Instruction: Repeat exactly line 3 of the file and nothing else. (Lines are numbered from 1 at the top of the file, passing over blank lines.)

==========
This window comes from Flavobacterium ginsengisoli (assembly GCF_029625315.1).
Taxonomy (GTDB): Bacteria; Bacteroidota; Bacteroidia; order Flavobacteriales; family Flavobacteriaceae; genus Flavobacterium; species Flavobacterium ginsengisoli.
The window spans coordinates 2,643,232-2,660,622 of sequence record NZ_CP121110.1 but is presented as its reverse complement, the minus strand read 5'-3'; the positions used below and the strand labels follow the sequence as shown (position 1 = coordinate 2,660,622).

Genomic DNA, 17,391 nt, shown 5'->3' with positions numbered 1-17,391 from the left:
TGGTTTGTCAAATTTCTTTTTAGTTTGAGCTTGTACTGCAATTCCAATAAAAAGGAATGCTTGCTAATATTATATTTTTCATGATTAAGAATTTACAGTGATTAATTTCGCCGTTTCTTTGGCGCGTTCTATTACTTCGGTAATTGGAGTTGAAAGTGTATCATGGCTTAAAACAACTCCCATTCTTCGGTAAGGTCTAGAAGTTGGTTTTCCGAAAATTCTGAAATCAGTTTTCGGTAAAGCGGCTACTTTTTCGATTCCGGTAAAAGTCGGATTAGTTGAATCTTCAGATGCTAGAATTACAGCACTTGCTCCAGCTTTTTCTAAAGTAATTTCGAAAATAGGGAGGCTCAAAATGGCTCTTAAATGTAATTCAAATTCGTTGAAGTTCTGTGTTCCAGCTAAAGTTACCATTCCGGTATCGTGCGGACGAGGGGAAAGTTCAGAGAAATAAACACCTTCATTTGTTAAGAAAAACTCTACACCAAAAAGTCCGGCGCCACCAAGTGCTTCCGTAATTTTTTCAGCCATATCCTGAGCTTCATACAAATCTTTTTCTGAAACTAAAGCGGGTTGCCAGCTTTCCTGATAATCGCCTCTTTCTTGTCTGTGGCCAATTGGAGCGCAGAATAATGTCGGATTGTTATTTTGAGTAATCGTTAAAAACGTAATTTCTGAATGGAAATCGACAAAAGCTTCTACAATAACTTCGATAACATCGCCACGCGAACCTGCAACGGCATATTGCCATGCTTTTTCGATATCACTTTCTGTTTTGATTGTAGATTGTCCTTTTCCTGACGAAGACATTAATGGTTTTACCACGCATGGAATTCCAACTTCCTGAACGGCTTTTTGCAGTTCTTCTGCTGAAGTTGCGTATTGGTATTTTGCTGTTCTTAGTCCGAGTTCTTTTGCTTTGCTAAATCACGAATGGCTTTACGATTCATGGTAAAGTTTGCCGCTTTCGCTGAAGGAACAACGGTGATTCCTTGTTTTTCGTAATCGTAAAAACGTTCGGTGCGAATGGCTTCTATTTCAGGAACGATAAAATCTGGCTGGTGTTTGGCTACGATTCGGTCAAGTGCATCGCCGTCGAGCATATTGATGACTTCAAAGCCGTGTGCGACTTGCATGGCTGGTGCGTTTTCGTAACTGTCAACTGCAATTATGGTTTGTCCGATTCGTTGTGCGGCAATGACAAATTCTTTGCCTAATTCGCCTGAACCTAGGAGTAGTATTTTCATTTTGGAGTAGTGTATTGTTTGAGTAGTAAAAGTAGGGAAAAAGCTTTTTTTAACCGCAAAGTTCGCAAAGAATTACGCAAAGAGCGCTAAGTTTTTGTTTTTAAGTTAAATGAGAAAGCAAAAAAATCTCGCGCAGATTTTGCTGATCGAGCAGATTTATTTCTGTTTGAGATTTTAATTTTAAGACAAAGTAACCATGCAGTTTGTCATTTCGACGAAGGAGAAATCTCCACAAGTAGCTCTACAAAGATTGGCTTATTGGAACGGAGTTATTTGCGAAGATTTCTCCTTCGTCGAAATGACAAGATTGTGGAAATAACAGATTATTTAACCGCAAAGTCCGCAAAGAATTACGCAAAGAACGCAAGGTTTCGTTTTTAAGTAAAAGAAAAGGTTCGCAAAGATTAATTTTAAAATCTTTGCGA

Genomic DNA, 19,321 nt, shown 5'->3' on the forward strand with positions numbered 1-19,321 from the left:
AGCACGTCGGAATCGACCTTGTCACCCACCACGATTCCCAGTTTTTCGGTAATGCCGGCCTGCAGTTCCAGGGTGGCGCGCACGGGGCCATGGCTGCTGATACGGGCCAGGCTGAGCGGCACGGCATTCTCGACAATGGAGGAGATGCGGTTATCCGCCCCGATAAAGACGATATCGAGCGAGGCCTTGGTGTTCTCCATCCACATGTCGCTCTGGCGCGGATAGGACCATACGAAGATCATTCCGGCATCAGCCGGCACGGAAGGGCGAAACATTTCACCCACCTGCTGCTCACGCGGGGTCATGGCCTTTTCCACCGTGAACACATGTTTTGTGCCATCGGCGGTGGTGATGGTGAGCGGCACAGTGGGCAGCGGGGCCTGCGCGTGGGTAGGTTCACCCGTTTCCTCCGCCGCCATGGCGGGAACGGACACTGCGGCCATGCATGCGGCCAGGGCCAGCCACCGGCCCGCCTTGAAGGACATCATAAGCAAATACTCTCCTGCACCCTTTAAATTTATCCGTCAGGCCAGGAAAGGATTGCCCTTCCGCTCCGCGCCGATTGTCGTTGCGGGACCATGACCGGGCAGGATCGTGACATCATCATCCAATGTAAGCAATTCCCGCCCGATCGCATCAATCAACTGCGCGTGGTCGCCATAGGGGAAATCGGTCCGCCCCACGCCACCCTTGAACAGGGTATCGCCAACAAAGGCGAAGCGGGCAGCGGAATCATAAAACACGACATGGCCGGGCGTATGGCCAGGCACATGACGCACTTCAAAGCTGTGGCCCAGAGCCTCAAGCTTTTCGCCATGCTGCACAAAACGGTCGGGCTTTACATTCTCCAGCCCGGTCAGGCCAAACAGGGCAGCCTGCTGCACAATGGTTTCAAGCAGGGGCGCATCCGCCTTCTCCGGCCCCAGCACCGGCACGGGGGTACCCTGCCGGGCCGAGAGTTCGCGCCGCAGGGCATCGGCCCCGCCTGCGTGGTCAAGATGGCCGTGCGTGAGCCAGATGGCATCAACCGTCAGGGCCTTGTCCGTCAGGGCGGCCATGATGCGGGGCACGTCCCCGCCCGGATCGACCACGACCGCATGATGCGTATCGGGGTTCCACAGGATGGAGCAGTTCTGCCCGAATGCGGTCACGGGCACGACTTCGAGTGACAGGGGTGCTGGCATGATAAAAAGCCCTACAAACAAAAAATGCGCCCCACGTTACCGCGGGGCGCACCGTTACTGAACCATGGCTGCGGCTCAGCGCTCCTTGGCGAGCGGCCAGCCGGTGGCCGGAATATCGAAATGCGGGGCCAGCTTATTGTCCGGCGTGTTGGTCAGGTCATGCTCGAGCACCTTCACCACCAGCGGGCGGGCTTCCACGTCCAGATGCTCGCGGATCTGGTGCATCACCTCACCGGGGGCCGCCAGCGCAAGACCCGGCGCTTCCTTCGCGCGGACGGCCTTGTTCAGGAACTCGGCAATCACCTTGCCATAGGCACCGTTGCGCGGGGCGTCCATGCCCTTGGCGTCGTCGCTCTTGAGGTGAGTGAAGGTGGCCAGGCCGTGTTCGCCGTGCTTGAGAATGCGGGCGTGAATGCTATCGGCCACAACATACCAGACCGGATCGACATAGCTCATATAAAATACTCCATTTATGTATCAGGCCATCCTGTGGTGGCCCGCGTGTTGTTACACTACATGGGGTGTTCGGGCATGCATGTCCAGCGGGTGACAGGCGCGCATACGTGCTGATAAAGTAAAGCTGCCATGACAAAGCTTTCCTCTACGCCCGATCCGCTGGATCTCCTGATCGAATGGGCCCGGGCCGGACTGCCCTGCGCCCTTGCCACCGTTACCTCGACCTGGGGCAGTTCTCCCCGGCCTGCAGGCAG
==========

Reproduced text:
The window spans coordinates 2,643,232-2,660,622 of sequence record NZ_CP121110.1 but is presented as its reverse complement, the minus strand read 5'-3'; the positions used below and the strand labels follow the sequence as shown (position 1 = coordinate 2,660,622).